6. Add fresh water to cover the beans and return to a boil. 
  7. Once boiling, simmer for around 40 minutes.
  8. At around the 40 minute mark. Pour in a glass of room temperature water into the pot. This step in japanese is known as “surprise water” or “startled water”. 
  9. Bring the pot back up to a simmer and continue cooking until the beans are soft, probably around 40 or more minutes.
  10. Strain out the beans in a sieve and remove the skins from each bean.
  11. In a normal or tamis sieve, crush the beans with the back of a wooden spoon or rubber spatula. If it helps, pour some water onto the beans to make them easier to pass through the sieve.
  12. Once fully passed, clean the sieve and pass the bean paste through the sieve again.
  13. Next comes the step mentioned above. Pour twice the amount of bean paste in room temperature water over the bean paste and let it stand for around 5 to 10 minutes to let the bean paste settle at the bottom.
  14. Pour off water at the stop which should be milky in colour.
  15. Repeat step 12 and 13 again.
  16. Place the muslin cloth over the strainer and pour the paste into the muslin cloth.
  17. Gather up the muslin cloth and squeeze out as much water as possible. At this stage the bean paste is raw and known as Namaan (生餡).
  18. In a clean pot, add in all the sugar and ⅓ of the raw bean paste and mix well without any heat.
  19. Once mixed well, heat over medium-low heat and stir constantly to prevent the bottom from burning.
  20. Once all the sugar has melted into the bean paste and is just about bubbling, add in the remaining ⅔ of the bean paste and mix under smooth.
  21. As you continue to mix over the heat, the mixture will thicken as the water evaporates.
  22. Once the bean paste is thick and glossy like raw choux pastry dough, transfer to another container to cool. 
  23. Store in the fridge for 5 days or freeze for a month.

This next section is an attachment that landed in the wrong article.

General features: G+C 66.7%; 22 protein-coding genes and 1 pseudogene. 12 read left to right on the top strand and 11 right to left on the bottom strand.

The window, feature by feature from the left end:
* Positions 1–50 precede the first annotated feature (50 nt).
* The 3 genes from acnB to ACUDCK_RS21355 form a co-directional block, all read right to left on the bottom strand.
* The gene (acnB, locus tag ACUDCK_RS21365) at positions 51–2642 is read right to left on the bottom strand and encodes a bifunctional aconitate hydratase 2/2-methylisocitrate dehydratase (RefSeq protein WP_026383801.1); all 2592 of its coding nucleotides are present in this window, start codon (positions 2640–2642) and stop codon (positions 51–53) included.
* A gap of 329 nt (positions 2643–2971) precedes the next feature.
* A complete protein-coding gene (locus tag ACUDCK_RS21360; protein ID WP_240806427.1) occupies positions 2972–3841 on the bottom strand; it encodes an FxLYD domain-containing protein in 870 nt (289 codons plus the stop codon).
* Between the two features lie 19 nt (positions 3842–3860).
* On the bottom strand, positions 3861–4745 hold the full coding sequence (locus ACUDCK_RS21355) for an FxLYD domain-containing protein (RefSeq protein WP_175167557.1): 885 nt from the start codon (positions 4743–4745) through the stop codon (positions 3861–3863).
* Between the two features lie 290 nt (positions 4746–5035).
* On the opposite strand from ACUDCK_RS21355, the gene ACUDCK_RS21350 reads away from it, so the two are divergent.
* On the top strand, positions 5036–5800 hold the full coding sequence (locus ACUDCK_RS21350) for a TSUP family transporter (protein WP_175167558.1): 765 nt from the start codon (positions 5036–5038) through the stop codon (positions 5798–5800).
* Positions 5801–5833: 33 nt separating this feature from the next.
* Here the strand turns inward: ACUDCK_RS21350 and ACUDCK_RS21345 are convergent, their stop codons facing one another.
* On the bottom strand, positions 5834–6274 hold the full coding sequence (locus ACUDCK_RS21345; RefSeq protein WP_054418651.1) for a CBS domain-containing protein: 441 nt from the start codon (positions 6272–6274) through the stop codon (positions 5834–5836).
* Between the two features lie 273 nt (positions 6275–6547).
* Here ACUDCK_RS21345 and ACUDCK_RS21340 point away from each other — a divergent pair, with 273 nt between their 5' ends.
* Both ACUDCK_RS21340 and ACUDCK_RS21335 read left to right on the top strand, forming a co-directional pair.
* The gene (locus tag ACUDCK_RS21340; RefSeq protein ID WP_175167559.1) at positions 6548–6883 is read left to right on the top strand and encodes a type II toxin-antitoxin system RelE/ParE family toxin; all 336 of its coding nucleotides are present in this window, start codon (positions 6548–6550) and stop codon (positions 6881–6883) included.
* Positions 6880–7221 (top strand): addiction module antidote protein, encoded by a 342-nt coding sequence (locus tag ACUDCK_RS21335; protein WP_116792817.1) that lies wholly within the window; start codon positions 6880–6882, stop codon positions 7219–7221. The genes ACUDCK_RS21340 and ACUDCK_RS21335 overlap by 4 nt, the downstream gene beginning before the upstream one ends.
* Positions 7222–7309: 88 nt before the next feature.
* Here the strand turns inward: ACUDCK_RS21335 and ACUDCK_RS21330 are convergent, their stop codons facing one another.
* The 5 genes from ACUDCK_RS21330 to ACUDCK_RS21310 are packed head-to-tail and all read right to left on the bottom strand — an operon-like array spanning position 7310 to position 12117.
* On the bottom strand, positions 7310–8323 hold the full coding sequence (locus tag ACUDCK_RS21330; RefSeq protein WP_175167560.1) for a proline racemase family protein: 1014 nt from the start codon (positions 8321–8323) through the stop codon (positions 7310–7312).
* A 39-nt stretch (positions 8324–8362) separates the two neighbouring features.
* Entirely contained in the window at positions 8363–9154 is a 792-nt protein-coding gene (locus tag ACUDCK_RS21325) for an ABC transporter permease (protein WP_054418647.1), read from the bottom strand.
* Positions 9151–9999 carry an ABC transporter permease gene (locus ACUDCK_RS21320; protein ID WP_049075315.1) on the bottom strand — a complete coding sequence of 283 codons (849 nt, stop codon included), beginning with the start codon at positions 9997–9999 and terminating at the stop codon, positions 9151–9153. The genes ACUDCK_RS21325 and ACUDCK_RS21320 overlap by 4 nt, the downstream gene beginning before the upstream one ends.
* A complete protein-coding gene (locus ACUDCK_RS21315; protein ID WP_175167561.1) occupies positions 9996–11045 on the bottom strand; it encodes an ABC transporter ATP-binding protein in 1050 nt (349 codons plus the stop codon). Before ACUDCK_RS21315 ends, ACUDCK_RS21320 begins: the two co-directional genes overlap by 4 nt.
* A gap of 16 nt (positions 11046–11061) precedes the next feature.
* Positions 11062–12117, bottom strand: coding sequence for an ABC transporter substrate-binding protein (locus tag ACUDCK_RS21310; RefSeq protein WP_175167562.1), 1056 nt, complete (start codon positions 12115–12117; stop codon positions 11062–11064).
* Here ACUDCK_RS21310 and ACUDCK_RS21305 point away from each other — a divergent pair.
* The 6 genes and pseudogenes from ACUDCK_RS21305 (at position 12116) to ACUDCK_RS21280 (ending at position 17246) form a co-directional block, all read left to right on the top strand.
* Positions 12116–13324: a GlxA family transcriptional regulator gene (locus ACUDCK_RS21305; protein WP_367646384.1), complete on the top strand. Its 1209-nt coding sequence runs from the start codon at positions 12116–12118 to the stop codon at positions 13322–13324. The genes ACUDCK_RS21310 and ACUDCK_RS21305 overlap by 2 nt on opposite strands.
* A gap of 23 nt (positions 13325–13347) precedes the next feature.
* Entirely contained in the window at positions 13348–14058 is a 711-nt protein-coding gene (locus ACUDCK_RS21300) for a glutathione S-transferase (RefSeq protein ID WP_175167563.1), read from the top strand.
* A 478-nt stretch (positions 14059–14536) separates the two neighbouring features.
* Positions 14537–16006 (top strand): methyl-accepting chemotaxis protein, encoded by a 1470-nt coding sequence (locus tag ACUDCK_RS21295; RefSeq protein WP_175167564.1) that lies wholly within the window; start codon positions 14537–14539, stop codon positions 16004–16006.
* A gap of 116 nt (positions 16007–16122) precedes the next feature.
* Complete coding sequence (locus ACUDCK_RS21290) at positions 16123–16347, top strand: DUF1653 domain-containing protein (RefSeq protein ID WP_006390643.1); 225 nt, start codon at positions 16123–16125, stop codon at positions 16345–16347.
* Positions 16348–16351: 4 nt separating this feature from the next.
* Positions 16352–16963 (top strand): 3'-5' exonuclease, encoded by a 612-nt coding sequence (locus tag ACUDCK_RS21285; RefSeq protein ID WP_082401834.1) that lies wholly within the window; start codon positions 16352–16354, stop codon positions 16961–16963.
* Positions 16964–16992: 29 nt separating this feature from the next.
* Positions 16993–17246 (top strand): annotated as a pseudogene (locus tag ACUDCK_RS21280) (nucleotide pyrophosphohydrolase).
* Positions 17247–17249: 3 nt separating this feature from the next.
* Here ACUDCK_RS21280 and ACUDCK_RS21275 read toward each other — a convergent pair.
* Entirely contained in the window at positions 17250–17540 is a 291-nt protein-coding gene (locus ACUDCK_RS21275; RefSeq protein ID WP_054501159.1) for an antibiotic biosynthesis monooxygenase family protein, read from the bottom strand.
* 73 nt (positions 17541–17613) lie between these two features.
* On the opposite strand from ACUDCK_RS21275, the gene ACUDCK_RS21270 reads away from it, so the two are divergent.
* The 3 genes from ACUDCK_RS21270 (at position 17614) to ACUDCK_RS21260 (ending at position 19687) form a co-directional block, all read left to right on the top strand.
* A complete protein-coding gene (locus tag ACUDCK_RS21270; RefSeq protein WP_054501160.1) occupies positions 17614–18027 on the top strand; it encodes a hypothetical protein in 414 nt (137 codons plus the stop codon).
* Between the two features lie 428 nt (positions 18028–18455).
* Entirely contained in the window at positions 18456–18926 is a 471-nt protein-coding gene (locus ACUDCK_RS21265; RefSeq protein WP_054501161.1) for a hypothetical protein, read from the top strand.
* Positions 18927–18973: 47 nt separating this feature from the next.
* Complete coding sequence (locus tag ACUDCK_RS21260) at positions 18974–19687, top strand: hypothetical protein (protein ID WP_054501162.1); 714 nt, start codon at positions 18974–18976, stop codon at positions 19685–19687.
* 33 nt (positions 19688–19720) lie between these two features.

So do we need to soak the beans overnight before cooking them? The answer to that is that it depends. It is a myth that soaking beans overnight speeds up the cooking time significantly. It only makes it a minute or so faster and is thus pointless from a speed perspective. What soaking the beans does here however is remove some of the earthy bean flavour from the paste. You can see here throughout the whole process we are trying to purify the taste of the beans as much as possible, so that the paste doesn’t taste of beans anymore (whether you agree with this or not is discussed above).

Butter beans are the same as lima beans. In Japan however, they use a variety of white beans which come under the umbrella name of Shiroingenmame (白いんげん豆). I used a variety of that grown in Hokkaido known as Tebomame (手亡豆/てぼうまめ).

“Startled water” (Bikkuri Mizu/びっくり水) is a technique used to supposedly suddenly lower the temperature of the cooking water so that the beans cook evenly. It’s also typically used when cooking noodles and is used to stop the water from boiling over the pot. Honestly this is another step which I don’t really see the point of but left in just for completeness. It is more commonly known as “supply water?” (Sashimizu/差し水/さしみず). This technique’s origin is most likely due to the charcoal fire of the old days where it was impossible to adjust the heat of the fire on the fly so the only water to prevent the stove from over boiling was to add cold water. Nowadays we can just turn down the fire/stove settings.

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Short Grain vs Long Grain Glutinous Rice Flour

Next comes the types of glutinous rice flour out there and their differences. There are already more than a dozen articles talking about the differences between Shiratamko (白玉粉) and Mochiko (もち粉) but let’s go a bit further and elaborate on how you can make them yourselves and talk about the possibilities if you don’t have access to these flours. It’s easier to understand in point form so If you intend to make the rice flour at home yourself: